Internationally, America’s reputation has hit rock bottom. The once military superpower and economic engine of the world has become a wounded behemoth, universally hated and diabolically despised. Asleep at the switch, the Bush administration let the deadly sub-prime virus fester in his country and spread around the world, leaving Iceland dead and the rest of Europe seriously wounded. Then there are the failed wars in Afghanistan and Iraq, a double-trouble that turned America from a tolerable Big Brother to a schoolyard bully. In the past eight years, the star-spangled banner has never been burned more frequently or desecrated more spitefully than any other time in its history. It would make Betsy Ross roll over in her grave.

Struggling to salvage his tattered legacy, W defended himself in his farewell speech last week. “You may not agree with some of the tough decisions I have made, but I hope you can agree that I was willing to make the tough decisions," he said, sounding like a fifth-grader who flunked his Math test but wanted credit for having attempted all the questions. Unlike his predecessors, this two-term president is not getting any million-dollar book deal, keynote speaker invitation or Fortune 500 board seat. No one is offering and he probably doesn’t want them anyway. Our average Joe seems relieved to be finally out of the White House and content with spending a quiet retirement at his Texas ranch, riding horses and brushing up on third grade phonics.

America’s love affair with the average Joe is over, and it has been a costly lesson for the country. But if luck is on America’s side, President Barack Obama will spend his first term undoing all the damages Bush did and focus his second term making the country stronger and more respected than ever. Perhaps that was the one only good thing that W has done for America: he has created such a hunger for a proper leader that it opened the door for an African-American president to heal a deeply divided country. And if the liberals’ prayers are answered, Secretary of State Hillary Clinton will be elected the first woman president in 2016 and continue Obama’s work to nurse America back to health. But I should not get carried away. I should count my blessings.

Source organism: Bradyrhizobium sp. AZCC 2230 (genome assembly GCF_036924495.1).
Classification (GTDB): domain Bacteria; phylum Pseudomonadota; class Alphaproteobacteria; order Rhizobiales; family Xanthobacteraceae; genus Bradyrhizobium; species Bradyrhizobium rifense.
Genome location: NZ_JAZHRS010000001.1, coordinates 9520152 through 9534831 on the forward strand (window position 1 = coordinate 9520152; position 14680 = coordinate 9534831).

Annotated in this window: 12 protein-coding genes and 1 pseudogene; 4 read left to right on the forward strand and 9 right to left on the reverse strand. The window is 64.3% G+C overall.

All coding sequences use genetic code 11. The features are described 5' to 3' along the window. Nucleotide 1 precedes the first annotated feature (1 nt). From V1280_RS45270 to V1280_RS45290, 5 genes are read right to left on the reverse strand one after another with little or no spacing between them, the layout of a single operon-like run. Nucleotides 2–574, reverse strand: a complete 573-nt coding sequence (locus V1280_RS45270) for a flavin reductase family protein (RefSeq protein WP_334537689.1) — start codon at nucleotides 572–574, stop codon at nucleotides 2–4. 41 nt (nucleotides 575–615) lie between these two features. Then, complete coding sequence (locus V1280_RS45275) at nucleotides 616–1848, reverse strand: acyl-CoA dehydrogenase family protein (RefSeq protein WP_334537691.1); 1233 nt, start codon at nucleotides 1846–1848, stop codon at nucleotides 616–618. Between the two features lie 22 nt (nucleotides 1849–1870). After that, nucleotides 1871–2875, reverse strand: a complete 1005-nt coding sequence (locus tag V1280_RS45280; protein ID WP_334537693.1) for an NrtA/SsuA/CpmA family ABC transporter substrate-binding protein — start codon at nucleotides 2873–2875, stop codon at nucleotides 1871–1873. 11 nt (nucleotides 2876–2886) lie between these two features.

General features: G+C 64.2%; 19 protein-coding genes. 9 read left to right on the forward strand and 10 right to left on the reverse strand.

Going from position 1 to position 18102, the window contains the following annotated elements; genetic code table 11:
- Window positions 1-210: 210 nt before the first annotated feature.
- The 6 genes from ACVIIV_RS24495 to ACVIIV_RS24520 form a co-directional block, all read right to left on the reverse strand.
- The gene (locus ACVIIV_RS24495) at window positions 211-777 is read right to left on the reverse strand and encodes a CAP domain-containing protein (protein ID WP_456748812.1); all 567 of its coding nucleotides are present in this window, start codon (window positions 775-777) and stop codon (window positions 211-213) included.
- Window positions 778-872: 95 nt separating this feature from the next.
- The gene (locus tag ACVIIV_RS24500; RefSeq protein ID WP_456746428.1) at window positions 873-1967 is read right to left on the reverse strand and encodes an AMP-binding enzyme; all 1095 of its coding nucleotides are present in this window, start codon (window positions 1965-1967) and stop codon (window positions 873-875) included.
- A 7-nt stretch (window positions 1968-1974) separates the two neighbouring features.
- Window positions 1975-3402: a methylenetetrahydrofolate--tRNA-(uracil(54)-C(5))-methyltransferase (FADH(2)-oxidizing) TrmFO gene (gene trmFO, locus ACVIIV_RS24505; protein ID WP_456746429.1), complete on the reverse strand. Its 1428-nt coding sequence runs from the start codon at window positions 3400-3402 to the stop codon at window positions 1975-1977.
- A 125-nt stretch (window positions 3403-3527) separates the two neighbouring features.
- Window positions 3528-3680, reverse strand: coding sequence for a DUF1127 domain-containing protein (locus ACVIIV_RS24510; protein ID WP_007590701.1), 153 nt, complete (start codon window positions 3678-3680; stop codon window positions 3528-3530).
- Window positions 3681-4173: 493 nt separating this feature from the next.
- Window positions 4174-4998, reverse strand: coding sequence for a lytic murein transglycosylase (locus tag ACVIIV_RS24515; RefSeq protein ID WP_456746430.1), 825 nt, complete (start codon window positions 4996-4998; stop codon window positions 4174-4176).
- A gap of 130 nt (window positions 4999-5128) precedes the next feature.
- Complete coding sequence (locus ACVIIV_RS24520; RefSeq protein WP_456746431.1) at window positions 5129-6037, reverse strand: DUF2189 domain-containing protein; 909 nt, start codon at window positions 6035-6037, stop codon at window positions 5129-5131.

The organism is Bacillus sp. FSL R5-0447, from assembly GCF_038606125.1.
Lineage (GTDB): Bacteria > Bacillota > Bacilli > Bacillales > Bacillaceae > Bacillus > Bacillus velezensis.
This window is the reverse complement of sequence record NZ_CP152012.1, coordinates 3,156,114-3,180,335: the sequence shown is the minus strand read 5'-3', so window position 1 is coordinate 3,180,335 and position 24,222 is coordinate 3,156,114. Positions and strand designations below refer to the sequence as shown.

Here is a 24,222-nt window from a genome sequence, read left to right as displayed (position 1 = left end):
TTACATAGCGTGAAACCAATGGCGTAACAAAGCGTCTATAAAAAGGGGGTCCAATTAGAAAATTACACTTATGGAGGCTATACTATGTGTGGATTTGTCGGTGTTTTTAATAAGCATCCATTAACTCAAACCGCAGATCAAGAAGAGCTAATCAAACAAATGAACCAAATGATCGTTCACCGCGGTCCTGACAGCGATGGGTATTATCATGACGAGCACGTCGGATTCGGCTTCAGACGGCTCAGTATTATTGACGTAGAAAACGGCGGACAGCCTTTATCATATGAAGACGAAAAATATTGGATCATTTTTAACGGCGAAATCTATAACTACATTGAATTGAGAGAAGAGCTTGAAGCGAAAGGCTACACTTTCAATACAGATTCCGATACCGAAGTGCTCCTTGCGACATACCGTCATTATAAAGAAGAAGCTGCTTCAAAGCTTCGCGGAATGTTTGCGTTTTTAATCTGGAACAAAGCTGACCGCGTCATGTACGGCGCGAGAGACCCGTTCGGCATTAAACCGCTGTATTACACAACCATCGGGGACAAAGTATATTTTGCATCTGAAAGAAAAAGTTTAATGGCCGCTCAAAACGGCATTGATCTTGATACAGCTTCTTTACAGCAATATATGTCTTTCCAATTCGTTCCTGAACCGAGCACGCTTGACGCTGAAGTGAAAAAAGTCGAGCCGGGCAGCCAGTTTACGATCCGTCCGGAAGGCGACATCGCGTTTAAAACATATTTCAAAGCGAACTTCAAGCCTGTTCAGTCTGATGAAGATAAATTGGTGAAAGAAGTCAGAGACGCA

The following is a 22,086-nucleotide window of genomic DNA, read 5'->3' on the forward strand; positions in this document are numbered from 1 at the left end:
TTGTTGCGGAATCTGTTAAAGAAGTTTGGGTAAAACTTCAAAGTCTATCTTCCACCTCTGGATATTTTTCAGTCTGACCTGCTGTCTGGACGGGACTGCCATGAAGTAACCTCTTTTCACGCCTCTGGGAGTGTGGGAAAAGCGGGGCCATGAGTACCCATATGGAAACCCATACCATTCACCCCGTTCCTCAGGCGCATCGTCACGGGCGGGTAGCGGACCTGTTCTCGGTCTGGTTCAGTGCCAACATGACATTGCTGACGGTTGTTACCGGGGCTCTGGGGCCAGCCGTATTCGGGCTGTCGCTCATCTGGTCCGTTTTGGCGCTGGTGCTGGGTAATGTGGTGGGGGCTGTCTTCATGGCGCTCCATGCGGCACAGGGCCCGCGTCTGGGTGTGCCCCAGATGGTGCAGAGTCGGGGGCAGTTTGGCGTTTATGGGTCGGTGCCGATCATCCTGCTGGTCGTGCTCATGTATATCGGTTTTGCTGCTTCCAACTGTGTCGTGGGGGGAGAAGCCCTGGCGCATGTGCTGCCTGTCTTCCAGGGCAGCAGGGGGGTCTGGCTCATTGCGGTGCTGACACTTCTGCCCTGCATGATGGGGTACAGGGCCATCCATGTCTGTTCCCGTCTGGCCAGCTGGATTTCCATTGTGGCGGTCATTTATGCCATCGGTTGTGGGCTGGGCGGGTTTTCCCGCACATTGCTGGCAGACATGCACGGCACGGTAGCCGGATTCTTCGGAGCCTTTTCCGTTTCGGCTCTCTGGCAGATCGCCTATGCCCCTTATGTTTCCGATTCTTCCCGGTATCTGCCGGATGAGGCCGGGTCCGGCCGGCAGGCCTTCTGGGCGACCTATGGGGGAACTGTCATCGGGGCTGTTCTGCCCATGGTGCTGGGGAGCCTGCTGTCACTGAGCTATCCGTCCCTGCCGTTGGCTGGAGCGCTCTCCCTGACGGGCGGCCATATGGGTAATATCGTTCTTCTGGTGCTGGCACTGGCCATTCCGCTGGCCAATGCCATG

And so I will. On 20 January, the Obamas moved into the White House and America is once again open for business. At the precise moment of 12:05 pm Eastern Standard Time when Barack Obama took his oath as the 44th President of the United States and renewed the American Dream, I finally exhaled. Citizens in places like Hong Kong and Singapore where democracy exists in form but not in substance should take note of the Obama phenomenon and realize what it feels like to be able to elect their own leader. Until then they have to keep holding their breath.

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About the Author 關於作者

Born in Hong Kong, Jason Y. Ng is a globetrotter who spent his entire adult life in Italy, the United States and Canada before returning to his birthplace to rediscover his roots. He is a lawyer, published author, and contributor to The Guardian, The South China Morning Post, Hong Kong Free Press and EJInsight. His social commentary blog As I See It and restaurant/movie review site The Real Deal have attracted a cult following in Asia and beyond. Between 2014 and 2016, he was a music critic for Time Out (HK)
Jason is the bestselling author of Umbrellas in Bloom (2016), No City for Slow Men (2013) and HONG KONG State of Mind (2010). Together, the three books form a Hong Kong trilogy that tracks the city's post-colonial development. His short stories have appeared in various anthologies. In 2017, Jason co-edited and contributed to Hong Kong 20/20, an anthology that marks the 20th anniversary of the handover. In July 2017, he was appointed Advising Editor for the Los Angeles Review…